Fast furniture: an ugly appetite
As the way we live becomes more public, our “disposable lifestyles” become more publicly scrutinised and (with a bit of luck) more socially obsolete.
Our penchant for fast fashion has been under attack recently in media reports around the waste and environmental impact of the textile industry.
We were shocked that rivers could turn blue in parts of China and India where the run-off from the denim industry was poisoning waterways. In Australia, it surprised us that more than 500,000 tonnes of textiles and leather end up in Australian landfill each year.
Inside our homes, the currents of “seasonality” are just as strong in the form of cheap, mass-produced furniture – fast fashion for the home.
“I imagine our current situation will cause future generations to shudder at the thoughtlessness in the way in which we today fill our homes, our cities and our landscape with a chaos of assorted junk,” said furniture luminary Dieter Rams.
It’s a relevant message. It’s especially poignant when you consider the German industrial designer said this as far back as 1976.
As chief designer for European furniture company Vitsœ, Dieter brought ideas of longevity/quality/scale-ability to the fore and has been an outspoken voice championing “an end to the era of wastefulness” for more than 50 years.
Vitsœ is known for asking customers not to replace its pieces with new ones, but to repair. An array of free replacement parts is available and the products are designed to be flexible and scale-able.
In the same speech, Rams famously talked about the high functionality of his modular creations and its ability to adapt to any environment. “Good design must be able to coexist”, he said.
“We make the effort to produce products like this for the intelligent and responsible users – not consumers – who consciously select products that they can really use.”
But if you look around Inner Sydney, it’s evident we’re also coexisting with our “fast furniture” addiction. Local councils pick up after their residents’ throwaway lifestyles and their weakness for roadside dumping. The city recognises it’s an “environmental, economic and social problem”.
A City of Sydney spokesperson said the 2015-2016 financial year saw the council respond to 21,922 incidents of illegal dumping, ranging in size from a loose bag of rubbish to a truck load measuring ten cubic metres. This generated a combined weight of more than 4000 tonnes.
According to EC Sustainable, a company that monitors materials in council collections, approximately a third of our furniture pick-ups are soft furnishings such as sofas and armchairs, and two-thirds other wooden furniture.
With around 2 million households in the Greater Sydney Region, it adds up to about 48,000 tonnes of used furniture on the kerbside each year. In living room terms, that’s the equivalent of around 800,000 three-seater sofas, 1.65 million dining tables, 3.4 million coffee tables or 6.85 million chairs.
Younger generations usually cop the blame for this mass consumption and the woes of our wastefulness. But a few years back, Millennials were vindicated in a Nielsen report called Doing Well by Doing Good.
The online survey probed 30,000 consumers in 60 countries, with 55% respondents saying they would pay extra for products and services from companies committed to positive social and environmental impact. Millennials led the charge being the most likely of all groups to pay more or examine branding to find products with positive social and environmental positions.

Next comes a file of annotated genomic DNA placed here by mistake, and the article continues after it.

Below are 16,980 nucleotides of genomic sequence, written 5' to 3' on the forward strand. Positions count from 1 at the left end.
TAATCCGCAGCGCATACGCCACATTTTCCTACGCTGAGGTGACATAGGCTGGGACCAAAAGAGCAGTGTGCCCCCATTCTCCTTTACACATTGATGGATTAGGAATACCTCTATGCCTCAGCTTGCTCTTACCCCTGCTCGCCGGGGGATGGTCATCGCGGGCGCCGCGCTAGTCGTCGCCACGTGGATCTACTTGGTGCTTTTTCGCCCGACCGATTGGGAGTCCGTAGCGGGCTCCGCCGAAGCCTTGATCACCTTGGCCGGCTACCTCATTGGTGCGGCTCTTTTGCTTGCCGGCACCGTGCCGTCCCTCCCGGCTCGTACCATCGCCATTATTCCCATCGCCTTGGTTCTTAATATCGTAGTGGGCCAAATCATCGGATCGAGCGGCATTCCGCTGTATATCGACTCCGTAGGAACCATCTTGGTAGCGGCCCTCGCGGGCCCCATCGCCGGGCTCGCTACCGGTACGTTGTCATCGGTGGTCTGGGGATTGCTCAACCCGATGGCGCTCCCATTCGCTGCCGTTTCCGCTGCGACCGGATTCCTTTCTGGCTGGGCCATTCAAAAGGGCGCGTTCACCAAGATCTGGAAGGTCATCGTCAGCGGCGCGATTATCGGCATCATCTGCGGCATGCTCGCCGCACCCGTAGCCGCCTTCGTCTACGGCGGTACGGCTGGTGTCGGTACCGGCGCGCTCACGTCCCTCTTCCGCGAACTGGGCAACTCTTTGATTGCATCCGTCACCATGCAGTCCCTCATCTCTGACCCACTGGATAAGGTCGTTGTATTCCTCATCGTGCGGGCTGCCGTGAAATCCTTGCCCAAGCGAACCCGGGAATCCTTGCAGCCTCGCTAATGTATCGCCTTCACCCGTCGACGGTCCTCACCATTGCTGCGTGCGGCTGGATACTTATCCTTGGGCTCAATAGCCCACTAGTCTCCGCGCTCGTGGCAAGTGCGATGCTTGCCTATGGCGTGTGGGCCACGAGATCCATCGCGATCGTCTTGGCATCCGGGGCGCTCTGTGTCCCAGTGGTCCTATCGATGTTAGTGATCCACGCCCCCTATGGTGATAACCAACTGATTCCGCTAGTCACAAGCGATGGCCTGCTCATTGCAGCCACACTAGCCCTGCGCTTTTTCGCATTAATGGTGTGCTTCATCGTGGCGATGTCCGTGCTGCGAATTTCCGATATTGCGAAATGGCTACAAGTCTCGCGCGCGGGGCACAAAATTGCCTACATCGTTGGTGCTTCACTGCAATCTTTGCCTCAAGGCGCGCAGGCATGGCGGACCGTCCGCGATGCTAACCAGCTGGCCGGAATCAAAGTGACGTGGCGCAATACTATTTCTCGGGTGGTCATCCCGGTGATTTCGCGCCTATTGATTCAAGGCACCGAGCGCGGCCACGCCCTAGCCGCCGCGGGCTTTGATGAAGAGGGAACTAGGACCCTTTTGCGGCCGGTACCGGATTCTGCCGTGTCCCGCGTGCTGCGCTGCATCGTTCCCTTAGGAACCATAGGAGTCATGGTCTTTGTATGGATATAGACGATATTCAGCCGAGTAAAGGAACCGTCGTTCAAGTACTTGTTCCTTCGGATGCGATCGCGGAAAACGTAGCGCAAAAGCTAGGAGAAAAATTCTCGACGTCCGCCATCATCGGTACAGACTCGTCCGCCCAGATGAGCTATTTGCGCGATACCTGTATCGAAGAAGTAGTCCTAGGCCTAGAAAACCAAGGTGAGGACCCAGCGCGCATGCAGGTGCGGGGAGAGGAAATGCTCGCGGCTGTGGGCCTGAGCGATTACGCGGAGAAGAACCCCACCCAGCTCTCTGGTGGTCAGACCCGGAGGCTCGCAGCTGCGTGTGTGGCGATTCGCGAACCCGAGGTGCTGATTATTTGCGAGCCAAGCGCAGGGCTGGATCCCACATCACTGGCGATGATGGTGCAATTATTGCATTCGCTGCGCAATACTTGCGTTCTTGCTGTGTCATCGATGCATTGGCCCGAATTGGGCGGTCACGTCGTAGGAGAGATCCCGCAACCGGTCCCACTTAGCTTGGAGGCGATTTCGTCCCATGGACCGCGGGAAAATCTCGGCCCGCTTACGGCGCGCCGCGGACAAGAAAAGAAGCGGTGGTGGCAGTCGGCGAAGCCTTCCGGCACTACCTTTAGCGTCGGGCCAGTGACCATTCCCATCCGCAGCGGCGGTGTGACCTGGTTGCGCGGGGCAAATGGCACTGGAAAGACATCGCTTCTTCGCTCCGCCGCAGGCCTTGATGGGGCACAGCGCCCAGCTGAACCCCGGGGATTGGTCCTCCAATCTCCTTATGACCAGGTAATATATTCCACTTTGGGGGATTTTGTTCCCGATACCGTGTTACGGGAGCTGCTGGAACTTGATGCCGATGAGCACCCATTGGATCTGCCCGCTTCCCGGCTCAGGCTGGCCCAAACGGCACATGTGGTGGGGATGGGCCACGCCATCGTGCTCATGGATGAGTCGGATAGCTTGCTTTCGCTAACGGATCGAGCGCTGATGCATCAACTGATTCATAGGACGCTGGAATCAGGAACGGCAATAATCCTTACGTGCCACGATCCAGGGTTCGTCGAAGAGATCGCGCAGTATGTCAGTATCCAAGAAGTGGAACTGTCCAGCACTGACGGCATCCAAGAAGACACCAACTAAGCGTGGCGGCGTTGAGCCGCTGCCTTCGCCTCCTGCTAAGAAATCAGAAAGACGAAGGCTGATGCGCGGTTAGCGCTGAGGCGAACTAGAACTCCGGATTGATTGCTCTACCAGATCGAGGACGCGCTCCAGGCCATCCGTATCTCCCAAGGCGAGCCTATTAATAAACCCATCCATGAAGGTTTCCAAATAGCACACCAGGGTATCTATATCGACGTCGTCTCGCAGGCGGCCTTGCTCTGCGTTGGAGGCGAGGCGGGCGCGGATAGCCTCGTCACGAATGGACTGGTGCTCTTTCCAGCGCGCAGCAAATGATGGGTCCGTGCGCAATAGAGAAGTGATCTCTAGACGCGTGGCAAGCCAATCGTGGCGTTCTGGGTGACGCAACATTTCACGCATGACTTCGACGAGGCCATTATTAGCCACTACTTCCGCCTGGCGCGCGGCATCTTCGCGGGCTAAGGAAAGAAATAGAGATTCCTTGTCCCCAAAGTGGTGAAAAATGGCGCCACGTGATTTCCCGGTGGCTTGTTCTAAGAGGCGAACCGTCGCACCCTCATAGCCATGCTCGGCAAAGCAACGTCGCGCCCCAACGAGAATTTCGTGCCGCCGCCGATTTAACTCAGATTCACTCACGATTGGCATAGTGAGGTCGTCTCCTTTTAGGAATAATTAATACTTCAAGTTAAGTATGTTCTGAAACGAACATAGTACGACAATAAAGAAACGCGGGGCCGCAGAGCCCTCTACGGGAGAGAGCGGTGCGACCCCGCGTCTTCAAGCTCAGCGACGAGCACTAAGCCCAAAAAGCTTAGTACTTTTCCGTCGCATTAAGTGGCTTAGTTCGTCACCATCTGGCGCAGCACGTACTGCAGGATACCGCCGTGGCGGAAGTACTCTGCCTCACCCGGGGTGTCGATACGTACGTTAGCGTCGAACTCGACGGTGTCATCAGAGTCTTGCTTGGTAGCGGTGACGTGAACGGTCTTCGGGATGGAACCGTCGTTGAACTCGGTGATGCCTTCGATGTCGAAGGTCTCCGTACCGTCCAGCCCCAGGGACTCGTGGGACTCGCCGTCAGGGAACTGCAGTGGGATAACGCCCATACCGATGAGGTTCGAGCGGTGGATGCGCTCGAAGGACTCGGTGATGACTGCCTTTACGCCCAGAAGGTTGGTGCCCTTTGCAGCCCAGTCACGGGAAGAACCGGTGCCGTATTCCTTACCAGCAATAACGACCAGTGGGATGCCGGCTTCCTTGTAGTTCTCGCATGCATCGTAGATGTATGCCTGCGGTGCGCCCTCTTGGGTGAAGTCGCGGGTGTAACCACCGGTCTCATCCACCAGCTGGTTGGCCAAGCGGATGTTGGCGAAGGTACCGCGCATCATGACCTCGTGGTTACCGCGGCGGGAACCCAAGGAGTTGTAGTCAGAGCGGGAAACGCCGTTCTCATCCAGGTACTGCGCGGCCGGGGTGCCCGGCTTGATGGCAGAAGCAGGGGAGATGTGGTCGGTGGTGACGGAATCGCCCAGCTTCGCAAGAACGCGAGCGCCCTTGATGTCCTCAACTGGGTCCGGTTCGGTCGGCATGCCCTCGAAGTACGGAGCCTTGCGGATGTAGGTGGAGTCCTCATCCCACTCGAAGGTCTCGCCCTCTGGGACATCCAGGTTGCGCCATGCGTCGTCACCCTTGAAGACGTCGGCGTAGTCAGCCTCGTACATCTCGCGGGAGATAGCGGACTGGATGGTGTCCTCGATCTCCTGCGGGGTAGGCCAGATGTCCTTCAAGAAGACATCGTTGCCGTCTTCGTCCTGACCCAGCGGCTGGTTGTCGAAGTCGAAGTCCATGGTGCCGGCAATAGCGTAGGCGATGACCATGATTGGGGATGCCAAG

Local designers ride these waves of curiosity from consumers who will “buy quality / buy once”.
One former Sydney property developer launched Makers Lane, a digital marketplace where customers present design ideas to a large community of small-to-medium makers who tender for the business. Totem Road is turning heads locally with classic, simple designs, made from sustainable materials that are more likely to survive style makeovers than ever see landfill.
In Marrickville, recycling institution Reverse Garbage is celebrating its 40th year of saving unwanted items from waste. It diverts about 35,000 cubic metres of material from landfill each year. Interestingly, the social enterprise began the same year as Dieter Ram’s famous 1976 speech.
On the raw end of our fast furniture backlash is IKEA. But despite the roadside shrines its consumers leave behind, IKEA is a trailblazer when it comes to leading a “zero waste” culture.
This year, the Swedish furniture manufacturer revealed in its annual Sustainability Report that the brand achieved a zero-waste-to-landfill status across its UK and Ireland facilities in 2016 for the first time ever.
In Australia, the company wants to go off the grid. Aiming to be energy neutral worldwide by 2020, 100 per cent of IKEA’s energy is projected to come from renewable sources.
In the inner-Sydney suburb of Tempe, IKEA installed 4000 panels along with a further 12,000 at 5 other stores. The panels generate around five megawatts of energy a year – enough to power air-conditioning and run low-energy lighting throughout the stores and distribution centres during daylight hours.
The brand also turns discarded cardboard packaging into new furniture items and plastic waste into spray bottles and doormats.
If a global business can make such impressive inroads, imagine what a future collective of conscious consumers might achieve.
As Dieter Rams said: “The times of thoughtless design, which can only flourish in times of thoughtless production for thoughtless consumption, are over. We cannot afford any more thoughtlessness.”